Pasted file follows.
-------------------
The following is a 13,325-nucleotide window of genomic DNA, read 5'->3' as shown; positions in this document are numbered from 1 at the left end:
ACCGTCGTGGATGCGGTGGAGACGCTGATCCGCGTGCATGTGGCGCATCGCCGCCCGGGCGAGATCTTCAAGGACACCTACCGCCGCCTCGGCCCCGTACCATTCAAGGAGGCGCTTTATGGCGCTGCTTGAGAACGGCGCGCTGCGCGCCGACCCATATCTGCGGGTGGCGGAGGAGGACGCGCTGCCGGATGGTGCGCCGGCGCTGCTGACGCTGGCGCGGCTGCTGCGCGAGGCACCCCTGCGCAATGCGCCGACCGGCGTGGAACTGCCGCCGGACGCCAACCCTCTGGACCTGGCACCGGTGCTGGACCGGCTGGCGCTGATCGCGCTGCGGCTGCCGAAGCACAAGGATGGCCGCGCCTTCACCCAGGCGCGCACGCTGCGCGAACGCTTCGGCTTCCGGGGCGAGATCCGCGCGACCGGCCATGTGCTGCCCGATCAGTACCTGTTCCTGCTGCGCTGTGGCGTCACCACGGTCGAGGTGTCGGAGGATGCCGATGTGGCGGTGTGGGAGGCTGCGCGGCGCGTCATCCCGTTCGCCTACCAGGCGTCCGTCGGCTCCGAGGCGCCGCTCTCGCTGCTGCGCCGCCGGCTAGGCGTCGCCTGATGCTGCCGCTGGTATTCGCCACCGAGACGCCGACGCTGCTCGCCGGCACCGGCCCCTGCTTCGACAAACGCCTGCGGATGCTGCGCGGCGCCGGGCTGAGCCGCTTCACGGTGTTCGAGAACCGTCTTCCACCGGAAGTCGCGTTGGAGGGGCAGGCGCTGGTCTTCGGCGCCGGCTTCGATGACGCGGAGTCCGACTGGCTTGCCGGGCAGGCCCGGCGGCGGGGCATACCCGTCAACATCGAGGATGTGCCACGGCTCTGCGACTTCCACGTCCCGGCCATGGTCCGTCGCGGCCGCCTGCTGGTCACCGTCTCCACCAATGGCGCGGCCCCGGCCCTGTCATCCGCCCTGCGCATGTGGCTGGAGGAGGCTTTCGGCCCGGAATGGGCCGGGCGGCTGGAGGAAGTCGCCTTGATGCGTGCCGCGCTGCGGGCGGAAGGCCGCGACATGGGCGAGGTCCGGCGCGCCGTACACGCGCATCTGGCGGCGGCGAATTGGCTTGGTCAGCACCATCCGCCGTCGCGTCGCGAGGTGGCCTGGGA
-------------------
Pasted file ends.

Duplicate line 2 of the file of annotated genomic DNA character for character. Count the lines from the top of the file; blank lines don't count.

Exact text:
ACCGTCGTGGATGCGGTGGAGACGCTGATCCGCGTGCATGTGGCGCATCGCCGCCCGGGCGAGATCTTCAAGGACACCTACCGCCGCCTCGGCCCCGTACCATTCAAGGAGGCGCTTTATGGCGCTGCTTGAGAACGGCGCGCTGCGCGCCGACCCATATCTGCGGGTGGCGGAGGAGGACGCGCTGCCGGATGGTGCGCCGGCGCTGCTGACGCTGGCGCGGCTGCTGCGCGAGGCACCCCTGCGCAATGCGCCGACCGGCGTGGAACTGCCGCCGGACGCCAACCCTCTGGACCTGGCACCGGTGCTGGACCGGCTGGCGCTGATCGCGCTGCGGCTGCCGAAGCACAAGGATGGCCGCGCCTTCACCCAGGCGCGCACGCTGCGCGAACGCTTCGGCTTCCGGGGCGAGATCCGCGCGACCGGCCATGTGCTGCCCGATCAGTACCTGTTCCTGCTGCGCTGTGGCGTCACCACGGTCGAGGTGTCGGAGGATGCCGATGTGGCGGTGTGGGAGGCTGCGCGGCGCGTCATCCCGTTCGCCTACCAGGCGTCCGTCGGCTCCGAGGCGCCGCTCTCGCTGCTGCGCCGCCGGCTAGGCGTCGCCTGATGCTGCCGCTGGTATTCGCCACCGAGACGCCGACGCTGCTCGCCGGCACCGGCCCCTGCTTCGACAAACGCCTGCGGATGCTGCGCGGCGCCGGGCTGAGCCGCTTCACGGTGTTCGAGAACCGTCTTCCACCGGAAGTCGCGTTGGAGGGGCAGGCGCTGGTCTTCGGCGCCGGCTTCGATGACGCGGAGTCCGACTGGCTTGCCGGGCAGGCCCGGCGGCGGGGCATACCCGTCAACATCGAGGATGTGCCACGGCTCTGCGACTTCCACGTCCCGGCCATGGTCCGTCGCGGCCGCCTGCTGGTCACCGTCTCCACCAATGGCGCGGCCCCGGCCCTGTCATCCGCCCTGCGCATGTGGCTGGAGGAGGCTTTCGGCCCGGAATGGGCCGGGCGGCTGGAGGAAGTCGCCTTGATGCGTGCCGCGCTGCGGGCGGAAGGCCGCGACATGGGCGAGGTCCGGCGCGCCGTACACGCGCATCTGGCGGCGGCGAATTGGCTTGGTCAGCACCATCCGCCGTCGCGTCGCGAGGTGGCCTGGGA